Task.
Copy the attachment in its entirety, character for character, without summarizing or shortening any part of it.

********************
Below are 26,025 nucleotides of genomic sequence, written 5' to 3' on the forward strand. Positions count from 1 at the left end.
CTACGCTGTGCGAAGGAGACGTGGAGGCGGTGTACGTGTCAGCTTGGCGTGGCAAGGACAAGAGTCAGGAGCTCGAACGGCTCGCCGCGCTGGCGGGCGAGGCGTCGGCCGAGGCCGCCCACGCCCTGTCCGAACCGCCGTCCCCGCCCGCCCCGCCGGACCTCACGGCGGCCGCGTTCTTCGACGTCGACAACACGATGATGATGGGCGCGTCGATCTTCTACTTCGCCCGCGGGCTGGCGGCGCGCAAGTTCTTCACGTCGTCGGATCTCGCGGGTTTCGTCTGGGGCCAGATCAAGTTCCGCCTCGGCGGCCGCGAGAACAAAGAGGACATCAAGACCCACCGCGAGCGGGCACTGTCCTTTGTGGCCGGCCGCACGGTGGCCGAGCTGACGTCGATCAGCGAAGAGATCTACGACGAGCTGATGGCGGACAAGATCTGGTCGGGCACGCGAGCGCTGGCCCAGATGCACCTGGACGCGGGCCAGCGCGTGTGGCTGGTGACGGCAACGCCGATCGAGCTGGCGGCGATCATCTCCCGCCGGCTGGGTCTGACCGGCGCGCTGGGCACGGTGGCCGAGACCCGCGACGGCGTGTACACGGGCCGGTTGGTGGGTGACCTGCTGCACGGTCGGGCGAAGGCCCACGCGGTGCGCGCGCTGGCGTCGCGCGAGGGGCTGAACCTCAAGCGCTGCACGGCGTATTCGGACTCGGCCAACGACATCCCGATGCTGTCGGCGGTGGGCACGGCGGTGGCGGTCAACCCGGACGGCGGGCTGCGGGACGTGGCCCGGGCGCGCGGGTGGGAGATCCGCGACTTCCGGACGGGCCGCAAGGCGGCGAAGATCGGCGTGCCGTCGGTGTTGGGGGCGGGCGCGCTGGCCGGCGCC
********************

Below are 26,025 nucleotides of genomic sequence, written 5' to 3' on the forward strand. Positions count from 1 at the left end.
CTACGCTGTGCGAAGGAGACGTGGAGGCGGTGTACGTGTCAGCTTGGCGTGGCAAGGACAAGAGTCAGGAGCTCGAACGGCTCGCCGCGCTGGCGGGCGAGGCGTCGGCCGAGGCCGCCCACGCCCTGTCCGAACCGCCGTCCCCGCCCGCCCCGCCGGACCTCACGGCGGCCGCGTTCTTCGACGTCGACAACACGATGATGATGGGCGCGTCGATCTTCTACTTCGCCCGCGGGCTGGCGGCGCGCAAGTTCTTCACGTCGTCGGATCTCGCGGGTTTCGTCTGGGGCCAGATCAAGTTCCGCCTCGGCGGCCGCGAGAACAAAGAGGACATCAAGACCCACCGCGAGCGGGCACTGTCCTTTGTGGCCGGCCGCACGGTGGCCGAGCTGACGTCGATCAGCGAAGAGATCTACGACGAGCTGATGGCGGACAAGATCTGGTCGGGCACGCGAGCGCTGGCCCAGATGCACCTGGACGCGGGCCAGCGCGTGTGGCTGGTGACGGCAACGCCGATCGAGCTGGCGGCGATCATCTCCCGCCGGCTGGGTCTGACCGGCGCGCTGGGCACGGTGGCCGAGACCCGCGACGGCGTGTACACGGGCCGGTTGGTGGGTGACCTGCTGCACGGTCGGGCGAAGGCCCACGCGGTGCGCGCGCTGGCGTCGCGCGAGGGGCTGAACCTCAAGCGCTGCACGGCGTATTCGGACTCGGCCAACGACATCCCGATGCTGTCGGCGGTGGGCACGGCGGTGGCGGTCAACCCGGACGGCGGGCTGCGGGACGTGGCCCGGGCGCGCGGGTGGGAGATCCGCGACTTCCGGACGGGCCGCAAGGCGGCGAAGATCGGCGTGCCGTCGGTGTTGGGGGCGGGCGCGCTGGCCGGCGCC